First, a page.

These 3 hundy putters, I mean, how much longer can this over valuing go on? Buck 99 tops yuh axe me! Have these companies not learned anything

    from Taylormade, Golfsmith, and Nike?

  7. 4puttfor90

    Aug 15, 2016 at 11:37 pm

    Actually milled and cheaper than Scotty Cameroon? I might have to put my Spalding TP Mills TPM 5 in my Sunday bag.

  8. Lester Diamond

    Aug 15, 2016 at 6:20 pm

    If the Ketsch is the bomb diggity in terms of feel and stroke repeatability, why change putters?
    To each their own I guess.

  9. golfraven

    Aug 15, 2016 at 4:31 pm

    Still a fan of the Anser 2. Like the new face and finish.

  10. Justin

    Aug 15, 2016 at 1:43 pm

    I’m glad everyone hates them… means I’ll be able to get one quicker! If the Oslo is anything like the Ketsch in terms of feel and stroke repeatability, I’ll bag one immediately. I think they look awesome and have been patiently waiting for them to be released. But… to each their own I guess

  11. Clemson Sucks

    Aug 15, 2016 at 11:03 am

    Swing and a miss

  12. alexdub

    Aug 15, 2016 at 10:52 am

    I’m a Ping homer and want to like these, but don’t.

    • snowexcuse

      Aug 15, 2016 at 11:38 am

      Me too. Too many unnecessary random milling lines on that anser, especially around the bumpers. I didn’t think it was possible to make an ugly anser putter.

  13. Flip

    Aug 15, 2016 at 10:37 am

    Fugly waste of money

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Accessory Reviews

Talking with Alonzo Guess of Sunfish…and a look at the insane headcover they made GolfWRX

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We last talked with Alonzo Guess of Sunfish in November of 2017 after the Nashville-based company launched a custom headcover and accessory builder on its website.

The company has been producing custom headcovers, yardage books, and other accessories since 2013 when it entered the market with its signature wool headcovers.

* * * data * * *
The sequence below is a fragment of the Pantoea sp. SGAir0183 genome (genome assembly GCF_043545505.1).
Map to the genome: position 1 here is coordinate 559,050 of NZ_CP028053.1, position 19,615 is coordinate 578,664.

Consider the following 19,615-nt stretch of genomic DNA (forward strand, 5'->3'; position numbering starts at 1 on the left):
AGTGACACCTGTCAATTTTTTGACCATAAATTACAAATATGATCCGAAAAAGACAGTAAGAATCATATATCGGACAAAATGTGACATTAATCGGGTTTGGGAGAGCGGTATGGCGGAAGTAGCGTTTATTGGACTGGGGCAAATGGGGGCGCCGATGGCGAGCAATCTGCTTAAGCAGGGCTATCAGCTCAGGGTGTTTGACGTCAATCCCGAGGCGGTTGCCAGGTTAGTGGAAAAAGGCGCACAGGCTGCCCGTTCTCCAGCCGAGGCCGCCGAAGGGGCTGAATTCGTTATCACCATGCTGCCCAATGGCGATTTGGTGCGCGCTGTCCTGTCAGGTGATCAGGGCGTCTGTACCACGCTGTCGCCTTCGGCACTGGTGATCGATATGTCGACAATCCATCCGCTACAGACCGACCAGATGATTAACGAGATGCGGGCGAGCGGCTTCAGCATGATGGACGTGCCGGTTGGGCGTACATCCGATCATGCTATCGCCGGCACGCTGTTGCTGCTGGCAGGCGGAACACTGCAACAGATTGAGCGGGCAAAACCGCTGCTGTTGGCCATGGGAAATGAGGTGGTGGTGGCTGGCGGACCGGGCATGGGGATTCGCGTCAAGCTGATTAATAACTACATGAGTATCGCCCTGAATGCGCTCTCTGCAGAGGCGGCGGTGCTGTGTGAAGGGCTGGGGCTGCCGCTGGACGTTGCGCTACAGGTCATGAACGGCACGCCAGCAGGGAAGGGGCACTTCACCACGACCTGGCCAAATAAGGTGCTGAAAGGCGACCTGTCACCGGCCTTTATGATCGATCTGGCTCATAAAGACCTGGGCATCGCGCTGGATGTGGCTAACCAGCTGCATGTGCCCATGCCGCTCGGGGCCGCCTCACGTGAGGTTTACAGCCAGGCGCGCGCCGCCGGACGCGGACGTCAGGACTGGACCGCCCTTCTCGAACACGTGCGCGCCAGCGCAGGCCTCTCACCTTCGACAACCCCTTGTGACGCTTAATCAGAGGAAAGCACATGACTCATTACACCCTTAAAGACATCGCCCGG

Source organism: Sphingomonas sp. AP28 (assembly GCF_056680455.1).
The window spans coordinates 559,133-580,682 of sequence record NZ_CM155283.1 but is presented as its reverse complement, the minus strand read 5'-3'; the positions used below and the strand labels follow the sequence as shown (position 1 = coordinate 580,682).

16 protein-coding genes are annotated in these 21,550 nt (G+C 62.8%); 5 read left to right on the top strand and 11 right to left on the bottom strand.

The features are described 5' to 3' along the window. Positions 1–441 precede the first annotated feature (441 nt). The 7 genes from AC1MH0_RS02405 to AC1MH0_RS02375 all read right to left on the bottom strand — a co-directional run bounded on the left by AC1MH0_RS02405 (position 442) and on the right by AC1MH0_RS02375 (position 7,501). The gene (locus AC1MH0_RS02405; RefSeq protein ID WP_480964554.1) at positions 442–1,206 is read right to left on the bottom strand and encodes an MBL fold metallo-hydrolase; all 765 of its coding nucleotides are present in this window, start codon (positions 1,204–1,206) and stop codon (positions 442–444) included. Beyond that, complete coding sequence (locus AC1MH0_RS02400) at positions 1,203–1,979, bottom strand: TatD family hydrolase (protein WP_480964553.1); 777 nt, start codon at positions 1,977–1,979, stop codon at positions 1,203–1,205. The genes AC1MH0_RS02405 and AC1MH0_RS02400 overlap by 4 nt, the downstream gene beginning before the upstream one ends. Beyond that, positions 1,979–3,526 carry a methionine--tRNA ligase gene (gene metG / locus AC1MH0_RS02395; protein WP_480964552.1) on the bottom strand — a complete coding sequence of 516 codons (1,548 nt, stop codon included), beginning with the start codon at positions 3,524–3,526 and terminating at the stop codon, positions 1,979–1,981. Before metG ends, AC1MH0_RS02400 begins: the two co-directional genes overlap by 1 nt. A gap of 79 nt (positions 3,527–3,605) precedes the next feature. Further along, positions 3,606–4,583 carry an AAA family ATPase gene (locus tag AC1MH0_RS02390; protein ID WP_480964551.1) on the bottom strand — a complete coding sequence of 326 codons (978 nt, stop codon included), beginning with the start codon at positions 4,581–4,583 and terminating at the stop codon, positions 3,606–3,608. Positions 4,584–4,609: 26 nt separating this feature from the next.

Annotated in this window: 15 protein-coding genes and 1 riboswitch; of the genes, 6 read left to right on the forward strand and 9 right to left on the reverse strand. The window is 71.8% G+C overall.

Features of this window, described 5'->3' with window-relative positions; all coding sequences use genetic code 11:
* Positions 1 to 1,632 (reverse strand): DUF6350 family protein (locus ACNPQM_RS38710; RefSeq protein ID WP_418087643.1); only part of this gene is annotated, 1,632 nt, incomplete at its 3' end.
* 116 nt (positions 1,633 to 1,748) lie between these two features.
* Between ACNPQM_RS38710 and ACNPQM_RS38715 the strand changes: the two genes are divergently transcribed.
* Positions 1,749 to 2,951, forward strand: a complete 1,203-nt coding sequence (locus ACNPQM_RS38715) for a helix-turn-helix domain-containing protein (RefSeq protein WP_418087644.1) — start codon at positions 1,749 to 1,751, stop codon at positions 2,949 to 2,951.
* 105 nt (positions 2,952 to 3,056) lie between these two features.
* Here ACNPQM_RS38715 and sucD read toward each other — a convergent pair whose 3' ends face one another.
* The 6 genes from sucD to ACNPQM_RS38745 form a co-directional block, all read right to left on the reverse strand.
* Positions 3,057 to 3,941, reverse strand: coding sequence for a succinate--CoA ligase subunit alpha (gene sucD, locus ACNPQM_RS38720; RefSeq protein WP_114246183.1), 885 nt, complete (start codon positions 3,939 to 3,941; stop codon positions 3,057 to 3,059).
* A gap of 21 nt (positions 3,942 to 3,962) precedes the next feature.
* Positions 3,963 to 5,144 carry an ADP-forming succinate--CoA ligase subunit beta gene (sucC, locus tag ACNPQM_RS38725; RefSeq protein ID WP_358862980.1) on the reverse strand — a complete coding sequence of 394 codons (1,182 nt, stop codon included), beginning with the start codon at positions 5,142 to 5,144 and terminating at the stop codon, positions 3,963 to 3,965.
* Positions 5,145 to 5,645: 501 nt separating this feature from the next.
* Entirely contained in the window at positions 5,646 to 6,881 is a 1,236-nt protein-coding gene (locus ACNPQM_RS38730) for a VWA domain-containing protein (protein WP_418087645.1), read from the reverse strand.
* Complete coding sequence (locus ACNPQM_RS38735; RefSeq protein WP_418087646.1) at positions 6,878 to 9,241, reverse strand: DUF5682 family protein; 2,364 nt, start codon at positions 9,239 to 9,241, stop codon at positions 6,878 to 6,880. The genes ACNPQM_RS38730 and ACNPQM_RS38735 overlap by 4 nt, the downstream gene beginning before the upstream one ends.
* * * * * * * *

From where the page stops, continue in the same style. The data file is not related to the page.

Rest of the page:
We wanted to see what was up, and Guess was kind enough not only to answer a few questions, but to design a pretty incredible GolfWRX driver cover using some raw assets we sent over.

BA: What’s new at Sunfish since we last talked? 

AG: 2018 was a great year for innovation at Sunfish. We worked hard to develop new design and construction techniques, and it has been really exciting combining these new creative elements into one of a kind headcovers and accessories. 2018 was our eighth year in business, but it was probably the most significant in terms of innovation. We’re excited to see where we can go from here!

BA: Looking at your websites, I know one of the new things you developed is something you call Photoflux. What exactly is Photoflux?

AG: Photoflux is our proprietary high-resolution printing process, that gives us the ability to apply to our products anything from photos to complex patterns to intricate logos. The level of resolution and detail is truly unmatched, and can’t be achieved with embroidery. We apply it to our leather and Duraleather products, even our hand-made copper ball markers and divot tools! Those are really exciting, because we can make custom copper ball markers with full color logos, on demand

BA: How the heck did you come up Photoflux?

AG: A customer ordered a scorecard holder with his family photo to be embroidered on each side. We made the piece and weren’t happy at all with the result. The embroidery process couldn’t do justice to the photographs. It was clear that there were certain limitations to embroidery, and we were motivated to overcome them. After months of trial and error, long hours and strenuous testing against sun, rain, and wear, we developed the current process.

BA: What are ways the Photoflux process can be used?

AG: Photoflux is perfect for applying photos, but can also be used for intricate logos or family crests. Really any graphic element can be expressed accurately using Photoflux, including shading. Recently we’ve had fun developing custom patterns such as tiger fur and using them as stripes on headcovers. The sky’s the limit!

Photoflux is best in concert with other design techniques, such as embroidery, laser engraving, and precision cutting and sewing. The featured piece (shown in this feature) incorporates Photoflux, precision cutting and sewing, laser engraving and embroidery. The result is as much artwork as it is a functional golf accessory.

BA: What are the limitations of the technology…what products can you apply Photoflux to?

AG: It’s great for leather and Duraleather headcovers, putter covers, scorecard and yardage book holders, alignment stick covers, cash covers, valuables pouches, wine bags, barrel style tartan headcovers…and even copper ball markers and divot tools!

BA: Tell me about this headcover you made for GolfWRX. I suggested the use of a graffiti wall, a GolfWRX logo, and skeleton hand holding up one finger to denote one club/driver, and you really went to town!

AG: So for the headcover you have, we used Photoflux to apply the graffiti wall image to the top of the cover (did you notice the ‘GolfWRX’ spraypaint in there? We threw that in there for you as an Easter egg!). On top of that, we embroidered the skeleton hand. For the stripe, we laser cut the outline of a typical urban skyline, and laser engraved the chain-link fence pattern over the top, than sewed that down. The bottom portion is a Photoflux image of GolfWRX that you sent over.